Russian is one of those languages, like German, that you just have to sound out. The words are simply too long. This week I learned to say the name of my agency. It is four words long and over 22 letter! That is quite a mouthful.
I thought I would look up the longest word in the English language and share it. According to Wikipedia (always a great source of knowledge, both fake and real), the longest technical word, coined to be the largest word in the English language is:
Pneumonoultramicroscopicsilicovolcanoconiosis is, according to the Oxford English Dictionary, “a factitious word alleged to mean ‘a lung disease caused by the inhalation of very fine silica dust, causing inflammation in the lungs.'” A condition meeting the word’s definition is normally called silicosis.
Other contenders included:
Pseudopseudohypoparathyroidism (pseudoPHP) is an inherited disorder, named for its similarity to pseudohypoparathyroidism in presentation. The term pseudopseudohypoparathyroidism is used to describe a condition where the individual has the phenotypic appearance of pseudohypoparathyroidism type 1a, but is biochemically normal.
The act or habit of describing or regarding something as worthless.
1741: William Shenstone, Letters,
I loved him for nothing so much as his flocci-nauci-nihili-pili-fication of money.
1970: Patrick O’Brian, Master and Commander,
There is a systematic flocci-nauci-nihili-pilification of all other aspects of existence that angers me.
About.com gives this interesting piece about what could be or is the longest word in the Spanish language. Because of the quantity of Spanish post-fixes and pre-fixes, this lends itself to an interesting discussion:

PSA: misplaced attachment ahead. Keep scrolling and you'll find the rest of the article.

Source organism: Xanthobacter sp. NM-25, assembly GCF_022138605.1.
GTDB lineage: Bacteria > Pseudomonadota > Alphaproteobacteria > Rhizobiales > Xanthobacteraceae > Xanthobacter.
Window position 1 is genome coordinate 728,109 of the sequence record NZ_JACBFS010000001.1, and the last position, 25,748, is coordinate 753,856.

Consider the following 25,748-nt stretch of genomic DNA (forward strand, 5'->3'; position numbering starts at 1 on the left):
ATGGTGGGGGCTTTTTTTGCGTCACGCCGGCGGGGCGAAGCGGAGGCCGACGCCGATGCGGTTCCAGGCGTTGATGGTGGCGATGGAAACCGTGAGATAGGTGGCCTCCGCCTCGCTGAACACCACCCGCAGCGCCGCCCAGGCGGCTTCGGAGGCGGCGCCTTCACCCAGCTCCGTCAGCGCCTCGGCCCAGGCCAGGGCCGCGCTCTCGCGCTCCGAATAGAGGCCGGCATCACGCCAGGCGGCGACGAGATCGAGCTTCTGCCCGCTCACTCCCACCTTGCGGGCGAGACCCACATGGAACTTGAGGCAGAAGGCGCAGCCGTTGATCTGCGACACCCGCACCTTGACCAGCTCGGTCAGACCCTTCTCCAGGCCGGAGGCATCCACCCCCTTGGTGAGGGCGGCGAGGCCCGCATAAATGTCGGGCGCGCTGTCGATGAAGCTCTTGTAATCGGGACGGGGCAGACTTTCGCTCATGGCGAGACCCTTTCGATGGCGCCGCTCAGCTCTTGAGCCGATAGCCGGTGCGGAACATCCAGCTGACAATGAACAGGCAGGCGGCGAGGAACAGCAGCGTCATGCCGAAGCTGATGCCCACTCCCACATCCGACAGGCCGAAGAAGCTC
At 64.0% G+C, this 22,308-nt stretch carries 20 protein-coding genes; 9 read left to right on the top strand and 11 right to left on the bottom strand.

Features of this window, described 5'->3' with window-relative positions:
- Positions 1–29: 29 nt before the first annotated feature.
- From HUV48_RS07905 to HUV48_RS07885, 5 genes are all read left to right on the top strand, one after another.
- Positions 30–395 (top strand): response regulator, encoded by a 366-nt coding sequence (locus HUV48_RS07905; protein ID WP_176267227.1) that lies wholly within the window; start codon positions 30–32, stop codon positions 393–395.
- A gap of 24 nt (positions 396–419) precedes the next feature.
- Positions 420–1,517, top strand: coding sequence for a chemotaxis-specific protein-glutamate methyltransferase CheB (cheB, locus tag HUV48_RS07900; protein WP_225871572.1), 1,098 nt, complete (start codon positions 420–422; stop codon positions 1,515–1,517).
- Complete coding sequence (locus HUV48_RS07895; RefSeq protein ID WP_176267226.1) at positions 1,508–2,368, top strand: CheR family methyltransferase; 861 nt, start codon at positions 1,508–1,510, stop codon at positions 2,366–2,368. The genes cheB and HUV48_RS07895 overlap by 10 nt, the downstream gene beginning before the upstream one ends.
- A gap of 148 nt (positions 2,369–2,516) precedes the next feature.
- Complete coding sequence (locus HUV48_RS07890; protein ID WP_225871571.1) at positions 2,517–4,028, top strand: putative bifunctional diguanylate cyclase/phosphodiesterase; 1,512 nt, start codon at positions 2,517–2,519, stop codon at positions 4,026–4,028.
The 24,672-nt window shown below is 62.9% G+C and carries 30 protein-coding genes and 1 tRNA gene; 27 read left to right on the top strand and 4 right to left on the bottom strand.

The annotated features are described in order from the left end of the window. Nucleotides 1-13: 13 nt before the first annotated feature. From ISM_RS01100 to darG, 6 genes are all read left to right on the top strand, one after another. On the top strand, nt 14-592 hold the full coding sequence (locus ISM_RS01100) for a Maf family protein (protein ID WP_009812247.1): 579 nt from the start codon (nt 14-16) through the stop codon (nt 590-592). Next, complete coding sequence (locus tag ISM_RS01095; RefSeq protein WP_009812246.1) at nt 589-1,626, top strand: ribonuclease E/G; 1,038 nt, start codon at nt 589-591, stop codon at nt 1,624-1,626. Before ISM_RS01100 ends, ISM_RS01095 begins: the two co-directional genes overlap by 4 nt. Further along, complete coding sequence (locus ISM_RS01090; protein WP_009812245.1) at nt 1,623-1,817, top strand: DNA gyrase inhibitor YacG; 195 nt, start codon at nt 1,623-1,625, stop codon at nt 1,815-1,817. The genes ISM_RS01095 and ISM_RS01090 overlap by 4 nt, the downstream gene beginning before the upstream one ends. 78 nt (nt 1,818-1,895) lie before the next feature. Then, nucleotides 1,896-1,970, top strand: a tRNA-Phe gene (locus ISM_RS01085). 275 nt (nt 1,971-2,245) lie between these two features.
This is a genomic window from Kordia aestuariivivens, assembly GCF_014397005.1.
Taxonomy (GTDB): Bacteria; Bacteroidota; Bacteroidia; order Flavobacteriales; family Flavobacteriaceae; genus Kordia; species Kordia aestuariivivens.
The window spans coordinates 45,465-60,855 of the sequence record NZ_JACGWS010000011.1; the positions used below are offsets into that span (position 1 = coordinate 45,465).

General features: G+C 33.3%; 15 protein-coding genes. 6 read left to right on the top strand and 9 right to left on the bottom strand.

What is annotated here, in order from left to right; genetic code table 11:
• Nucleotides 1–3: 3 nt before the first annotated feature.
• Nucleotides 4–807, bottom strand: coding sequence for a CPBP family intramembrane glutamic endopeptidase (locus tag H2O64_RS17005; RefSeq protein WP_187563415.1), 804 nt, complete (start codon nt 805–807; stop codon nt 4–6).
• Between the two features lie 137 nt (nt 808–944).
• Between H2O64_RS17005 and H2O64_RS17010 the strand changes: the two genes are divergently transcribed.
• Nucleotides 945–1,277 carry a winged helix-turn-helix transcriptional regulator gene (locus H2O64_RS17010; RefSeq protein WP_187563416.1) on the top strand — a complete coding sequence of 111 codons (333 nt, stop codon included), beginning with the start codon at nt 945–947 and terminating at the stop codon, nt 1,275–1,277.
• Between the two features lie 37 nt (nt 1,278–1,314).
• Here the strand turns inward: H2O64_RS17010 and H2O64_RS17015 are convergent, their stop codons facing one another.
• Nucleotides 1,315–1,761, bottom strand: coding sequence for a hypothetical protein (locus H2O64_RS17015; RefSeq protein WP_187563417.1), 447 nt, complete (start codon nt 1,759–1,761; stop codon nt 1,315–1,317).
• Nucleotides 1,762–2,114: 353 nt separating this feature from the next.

What is the longest word in Spanish?The answer depends on what you mean by the longest word, but regardless of your definition the longest word isn’t superextraordinarísimo, the 22-letter word once listed in the famous recordbook and the word most often cited as the longest in the language. (It means “most superextraordinary.”)
The designation of superextraordinarísimo seems arbitrary at best. For one thing, the word isn’t in real use. As of this writing, a Google search shows not a single instance where the word was used on a Spanish-language Web site — except on pages listing what they called the longest Spanish words. And superextraordinarísimo has two other strikes against it: If one is going to create words by adding prefixes and suffixes, one could just as well make a 27-letter word by using the adverbial form, superextraordinarísimamente. Or one could just as easily use longer root words, ending up with words such as superespectacularísimamente(“most superspectacularly”). But again they’re hypothetical words rather than ones that get legitimate use.
A better choice for a 22-letter word isesternocleidomastoideo, the name of a certain neck muscle. It can be found in Spanish-language medical texts.
But we can do better without coining words. The longest words in real use appear to be two 23-letter beauties: anticonstitucionalmente(“unconstitutionally”) and electroencefalografista(“electroencephalograph technician”). Since the latter is a noun, it can be made a 24-letter plural, electroencefalografistas, my designation as the longest legitimate Spanish word. And it indeed is a word in real use — not everyday use, but you can find it listed in some phone directories, for example.
By coining cognates of some especially long English words, it would be possible to come up with longer words still. For example, some medical words and names of certain chemicals English top 30 letters, and the longest English word listed in an accepted dictionary is reported to be “pneumonoultramicroscopicsilicovolcanokoniosis,” a type of lung disease. A translation of the word to Spanish, which is made easy by the fact that all the roots have Spanish cognates, presumably would be neumonoultramicroscopicosiliciovolcanconiosis at 45 letters, or something similar. But such words would probably be considered spurious rather than legitimate Spanish.